My graphics products:

Free stuff at ShareCG

And some leftovers here.

March 2005 / April 2005 / May 2005 / June 2005 / July 2005 / August 2005 / September 2005 / October 2005 / November 2005 / December 2005 / January 2006 / February 2006 / March 2006 / April 2006 / May 2006 / June 2006 / July 2006 / August 2006 / September 2006 / October 2006 / November 2006 / December 2006 / January 2007 / February 2007 / March 2007 / April 2007 / May 2007 / June 2007 / July 2007 / August 2007 / September 2007 / October 2007 / November 2007 / December 2007 / January 2008 / February 2008 / March 2008 / April 2008 / May 2008 / June 2008 / July 2008 / August 2008 / September 2008 / October 2008 / November 2008 / December 2008 / January 2009 / February 2009 / March 2009 / April 2009 / May 2009 / June 2009 / July 2009 / August 2009 / September 2009 / October 2009 / November 2009 / December 2009 / January 2010 / February 2010 / March 2010 / April 2010 / May 2010 / June 2010 / July 2010 / August 2010 / September 2010 / October 2010 / November 2010 / December 2010 / January 2011 / February 2011 / March 2011 / April 2011 / May 2011 / June 2011 / July 2011 / August 2011 / September 2011 / October 2011 / November 2011 / December 2011 / January 2012 / February 2012 / March 2012 / April 2012 / May 2012 / June 2012 / July 2012 / August 2012 / September 2012 / October 2012 / November 2012 / December 2012 / January 2013 / February 2013 / March 2013 / April 2013 / May 2013 / June 2013 / July 2013 / August 2013 / September 2013 / October 2013 / November 2013 / December 2013 / January 2014 / February 2014 / March 2014 / April 2014 / May 2014 / June 2014 / July 2014 / August 2014 / September 2014 / October 2014 / November 2014 / December 2014 / January 2015 / February 2015 / March 2015 / April 2015 / May 2015 / June 2015 / July 2015 / August 2015 / September 2015 / October 2015 / November 2015 / December 2015 / January 2016 / February 2016 / March 2016 / April 2016 / May 2016 / June 2016 / July 2016 / August 2016 / September 2016 / October 2016 / November 2016 / December 2016 / January 2017 / February 2017 / March 2017 / April 2017 / May 2017 / June 2017 / July 2017 /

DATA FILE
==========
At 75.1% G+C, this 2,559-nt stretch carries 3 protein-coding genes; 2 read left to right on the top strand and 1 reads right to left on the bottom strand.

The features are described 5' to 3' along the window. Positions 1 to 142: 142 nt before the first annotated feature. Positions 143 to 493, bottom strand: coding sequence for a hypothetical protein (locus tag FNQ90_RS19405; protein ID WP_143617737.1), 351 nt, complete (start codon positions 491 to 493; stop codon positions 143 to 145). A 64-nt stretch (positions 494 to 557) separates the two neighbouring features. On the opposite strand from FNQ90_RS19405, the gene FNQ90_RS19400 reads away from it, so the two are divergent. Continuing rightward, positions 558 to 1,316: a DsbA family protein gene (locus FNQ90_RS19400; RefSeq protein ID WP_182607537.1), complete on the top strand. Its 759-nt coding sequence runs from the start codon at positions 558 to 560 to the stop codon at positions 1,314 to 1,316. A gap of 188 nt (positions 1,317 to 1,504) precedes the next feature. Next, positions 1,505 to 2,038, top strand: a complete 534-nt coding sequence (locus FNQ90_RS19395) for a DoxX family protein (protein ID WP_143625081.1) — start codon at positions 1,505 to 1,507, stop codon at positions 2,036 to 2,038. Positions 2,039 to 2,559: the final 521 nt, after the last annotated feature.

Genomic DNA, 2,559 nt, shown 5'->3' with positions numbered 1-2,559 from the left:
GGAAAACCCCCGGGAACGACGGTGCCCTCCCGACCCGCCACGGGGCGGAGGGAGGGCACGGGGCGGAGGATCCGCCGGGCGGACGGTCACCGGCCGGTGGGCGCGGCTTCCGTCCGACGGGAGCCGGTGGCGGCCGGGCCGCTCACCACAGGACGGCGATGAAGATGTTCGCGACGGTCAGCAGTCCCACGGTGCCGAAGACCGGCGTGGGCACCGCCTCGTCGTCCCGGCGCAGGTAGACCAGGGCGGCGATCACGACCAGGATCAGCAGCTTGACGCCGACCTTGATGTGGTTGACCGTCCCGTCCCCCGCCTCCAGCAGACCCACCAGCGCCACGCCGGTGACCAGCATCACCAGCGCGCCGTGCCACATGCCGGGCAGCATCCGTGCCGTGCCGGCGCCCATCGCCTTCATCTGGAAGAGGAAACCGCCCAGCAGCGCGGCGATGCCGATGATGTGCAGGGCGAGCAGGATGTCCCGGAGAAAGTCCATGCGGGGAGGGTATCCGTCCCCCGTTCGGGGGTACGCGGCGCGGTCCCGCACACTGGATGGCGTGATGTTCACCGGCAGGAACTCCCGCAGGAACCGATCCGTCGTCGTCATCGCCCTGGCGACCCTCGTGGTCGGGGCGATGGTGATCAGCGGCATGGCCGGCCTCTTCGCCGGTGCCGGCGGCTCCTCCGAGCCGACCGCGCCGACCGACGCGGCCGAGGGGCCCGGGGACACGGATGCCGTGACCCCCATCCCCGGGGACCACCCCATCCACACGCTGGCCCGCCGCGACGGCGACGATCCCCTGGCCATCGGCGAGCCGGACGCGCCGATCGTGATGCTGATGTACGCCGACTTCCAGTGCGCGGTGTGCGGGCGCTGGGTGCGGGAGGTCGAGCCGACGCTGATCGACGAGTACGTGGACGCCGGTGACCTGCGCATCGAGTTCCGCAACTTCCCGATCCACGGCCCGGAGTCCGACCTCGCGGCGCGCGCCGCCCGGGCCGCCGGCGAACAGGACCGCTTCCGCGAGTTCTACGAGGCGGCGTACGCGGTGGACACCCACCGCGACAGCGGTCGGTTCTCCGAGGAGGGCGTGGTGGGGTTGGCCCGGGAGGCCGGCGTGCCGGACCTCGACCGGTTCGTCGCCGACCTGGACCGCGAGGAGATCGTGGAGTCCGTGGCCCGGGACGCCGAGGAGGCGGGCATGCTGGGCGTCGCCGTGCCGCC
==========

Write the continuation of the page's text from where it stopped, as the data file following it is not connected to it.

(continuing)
Major tags or subjects:

Carbon Cult
Defensible spaces
Experiential education
Grand Blueprint
Гром победы
Language updates
Natural law = Sharia law
New toys
Patient things

Powered by Blogger